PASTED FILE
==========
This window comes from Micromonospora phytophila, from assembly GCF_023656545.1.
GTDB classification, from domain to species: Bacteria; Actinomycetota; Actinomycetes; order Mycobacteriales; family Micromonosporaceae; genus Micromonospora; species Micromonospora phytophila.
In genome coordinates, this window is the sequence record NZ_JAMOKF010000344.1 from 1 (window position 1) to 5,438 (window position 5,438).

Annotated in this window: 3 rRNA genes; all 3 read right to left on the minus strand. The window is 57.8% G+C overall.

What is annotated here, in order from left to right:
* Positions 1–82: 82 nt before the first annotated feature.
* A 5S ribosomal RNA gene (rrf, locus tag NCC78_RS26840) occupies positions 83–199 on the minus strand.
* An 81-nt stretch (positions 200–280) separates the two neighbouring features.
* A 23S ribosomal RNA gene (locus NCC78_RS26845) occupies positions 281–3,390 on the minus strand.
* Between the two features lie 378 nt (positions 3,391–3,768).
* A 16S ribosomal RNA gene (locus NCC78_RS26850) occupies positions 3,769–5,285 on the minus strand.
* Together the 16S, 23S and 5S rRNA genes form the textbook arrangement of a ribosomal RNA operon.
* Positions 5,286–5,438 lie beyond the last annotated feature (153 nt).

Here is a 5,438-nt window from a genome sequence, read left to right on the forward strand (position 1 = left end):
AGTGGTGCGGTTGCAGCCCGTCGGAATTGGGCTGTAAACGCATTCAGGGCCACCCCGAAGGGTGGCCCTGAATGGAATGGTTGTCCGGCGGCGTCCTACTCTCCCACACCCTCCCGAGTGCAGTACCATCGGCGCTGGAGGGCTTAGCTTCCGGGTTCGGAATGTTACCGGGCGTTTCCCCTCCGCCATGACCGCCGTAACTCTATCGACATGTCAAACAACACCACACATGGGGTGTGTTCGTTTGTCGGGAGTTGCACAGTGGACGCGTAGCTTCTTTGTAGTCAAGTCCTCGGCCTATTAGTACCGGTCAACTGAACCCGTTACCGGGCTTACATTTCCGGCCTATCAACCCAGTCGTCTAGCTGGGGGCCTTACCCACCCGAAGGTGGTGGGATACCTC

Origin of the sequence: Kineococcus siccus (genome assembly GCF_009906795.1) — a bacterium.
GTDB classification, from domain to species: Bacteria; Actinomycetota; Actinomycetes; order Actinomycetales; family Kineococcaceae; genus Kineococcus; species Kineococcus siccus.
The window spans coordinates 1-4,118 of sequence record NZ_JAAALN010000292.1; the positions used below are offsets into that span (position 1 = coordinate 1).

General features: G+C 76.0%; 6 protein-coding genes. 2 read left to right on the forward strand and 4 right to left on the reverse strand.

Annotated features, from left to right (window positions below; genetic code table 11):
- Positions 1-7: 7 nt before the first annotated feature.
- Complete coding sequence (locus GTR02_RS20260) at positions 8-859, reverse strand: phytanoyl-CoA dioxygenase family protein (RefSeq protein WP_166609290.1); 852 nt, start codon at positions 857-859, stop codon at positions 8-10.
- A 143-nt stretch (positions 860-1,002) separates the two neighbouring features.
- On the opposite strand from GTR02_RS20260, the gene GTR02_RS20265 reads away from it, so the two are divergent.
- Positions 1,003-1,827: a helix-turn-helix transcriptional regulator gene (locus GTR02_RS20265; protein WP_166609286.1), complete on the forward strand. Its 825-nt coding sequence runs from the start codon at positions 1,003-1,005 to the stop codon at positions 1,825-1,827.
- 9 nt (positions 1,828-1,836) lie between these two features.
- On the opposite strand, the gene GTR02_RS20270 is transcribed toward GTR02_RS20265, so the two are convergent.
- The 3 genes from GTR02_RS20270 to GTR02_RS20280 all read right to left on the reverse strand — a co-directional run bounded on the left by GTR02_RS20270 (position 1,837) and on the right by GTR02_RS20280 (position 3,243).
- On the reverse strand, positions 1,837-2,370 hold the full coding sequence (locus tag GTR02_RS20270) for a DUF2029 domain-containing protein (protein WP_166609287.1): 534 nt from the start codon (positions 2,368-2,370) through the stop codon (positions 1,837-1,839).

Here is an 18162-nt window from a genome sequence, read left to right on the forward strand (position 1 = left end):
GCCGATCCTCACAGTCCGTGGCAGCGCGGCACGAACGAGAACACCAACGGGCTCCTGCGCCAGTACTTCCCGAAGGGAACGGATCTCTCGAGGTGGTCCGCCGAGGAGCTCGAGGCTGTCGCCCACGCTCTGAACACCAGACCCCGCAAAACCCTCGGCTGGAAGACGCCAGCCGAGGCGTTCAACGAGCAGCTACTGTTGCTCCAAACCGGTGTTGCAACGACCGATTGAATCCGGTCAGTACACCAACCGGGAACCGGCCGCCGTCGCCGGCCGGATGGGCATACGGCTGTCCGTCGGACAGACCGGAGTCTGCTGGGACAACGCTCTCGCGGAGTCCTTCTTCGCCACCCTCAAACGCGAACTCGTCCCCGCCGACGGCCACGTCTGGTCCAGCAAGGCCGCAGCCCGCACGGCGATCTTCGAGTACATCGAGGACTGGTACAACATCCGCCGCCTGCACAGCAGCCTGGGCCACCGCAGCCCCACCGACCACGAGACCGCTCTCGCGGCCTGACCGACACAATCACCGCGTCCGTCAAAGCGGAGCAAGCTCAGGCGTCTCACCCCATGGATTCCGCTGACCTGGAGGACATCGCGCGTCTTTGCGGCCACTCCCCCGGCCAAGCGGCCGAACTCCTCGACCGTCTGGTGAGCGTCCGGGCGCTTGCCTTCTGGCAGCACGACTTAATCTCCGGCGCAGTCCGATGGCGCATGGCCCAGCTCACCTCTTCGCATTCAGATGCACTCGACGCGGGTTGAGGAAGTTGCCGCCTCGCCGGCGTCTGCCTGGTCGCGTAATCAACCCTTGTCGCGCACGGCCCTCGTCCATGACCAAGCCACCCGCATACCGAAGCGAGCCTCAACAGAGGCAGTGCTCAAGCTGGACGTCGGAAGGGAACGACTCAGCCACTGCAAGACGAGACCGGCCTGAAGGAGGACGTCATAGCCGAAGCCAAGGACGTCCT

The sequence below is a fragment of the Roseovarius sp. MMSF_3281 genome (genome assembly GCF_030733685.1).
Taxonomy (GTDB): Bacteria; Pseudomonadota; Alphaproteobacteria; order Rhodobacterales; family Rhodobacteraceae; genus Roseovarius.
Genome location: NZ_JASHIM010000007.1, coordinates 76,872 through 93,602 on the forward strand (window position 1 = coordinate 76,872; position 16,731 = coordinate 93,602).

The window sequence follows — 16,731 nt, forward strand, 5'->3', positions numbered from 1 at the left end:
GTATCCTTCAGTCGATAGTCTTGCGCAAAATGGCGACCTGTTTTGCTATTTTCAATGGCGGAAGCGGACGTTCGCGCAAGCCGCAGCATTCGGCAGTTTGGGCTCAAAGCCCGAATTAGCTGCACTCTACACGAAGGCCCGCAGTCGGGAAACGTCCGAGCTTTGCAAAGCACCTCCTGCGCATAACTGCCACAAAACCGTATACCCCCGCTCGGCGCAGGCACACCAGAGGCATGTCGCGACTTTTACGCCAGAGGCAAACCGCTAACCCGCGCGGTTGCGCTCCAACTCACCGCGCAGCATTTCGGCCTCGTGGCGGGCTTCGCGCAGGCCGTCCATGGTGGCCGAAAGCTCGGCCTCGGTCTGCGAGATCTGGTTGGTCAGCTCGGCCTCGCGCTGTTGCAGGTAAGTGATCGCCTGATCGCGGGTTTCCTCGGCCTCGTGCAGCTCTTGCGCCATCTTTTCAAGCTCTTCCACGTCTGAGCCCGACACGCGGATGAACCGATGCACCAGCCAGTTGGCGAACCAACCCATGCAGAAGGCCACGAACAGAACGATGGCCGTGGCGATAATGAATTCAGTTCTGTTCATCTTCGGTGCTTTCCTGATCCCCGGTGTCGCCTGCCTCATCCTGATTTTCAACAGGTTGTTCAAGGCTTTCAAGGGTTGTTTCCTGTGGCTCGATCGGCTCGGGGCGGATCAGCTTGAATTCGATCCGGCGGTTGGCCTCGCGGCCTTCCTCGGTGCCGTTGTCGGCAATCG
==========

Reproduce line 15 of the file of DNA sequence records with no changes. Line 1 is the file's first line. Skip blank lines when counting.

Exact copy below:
AGTGGTGCGGTTGCAGCCCGTCGGAATTGGGCTGTAAACGCATTCAGGGCCACCCCGAAGGGTGGCCCTGAATGGAATGGTTGTCCGGCGGCGTCCTACTCTCCCACACCCTCCCGAGTGCAGTACCATCGGCGCTGGAGGGCTTAGCTTCCGGGTTCGGAATGTTACCGGGCGTTTCCCCTCCGCCATGACCGCCGTAACTCTATCGACATGTCAAACAACACCACACATGGGGTGTGTTCGTTTGTCGGGAGTTGCACAGTGGACGCGTAGCTTCTTTGTAGTCAAGTCCTCGGCCTATTAGTACCGGTCAACTGAACCCGTTACCGGGCTTACATTTCCGGCCTATCAACCCAGTCGTCTAGCTGGGGGCCTTACCCACCCGAAGGTGGTGGGATACCTC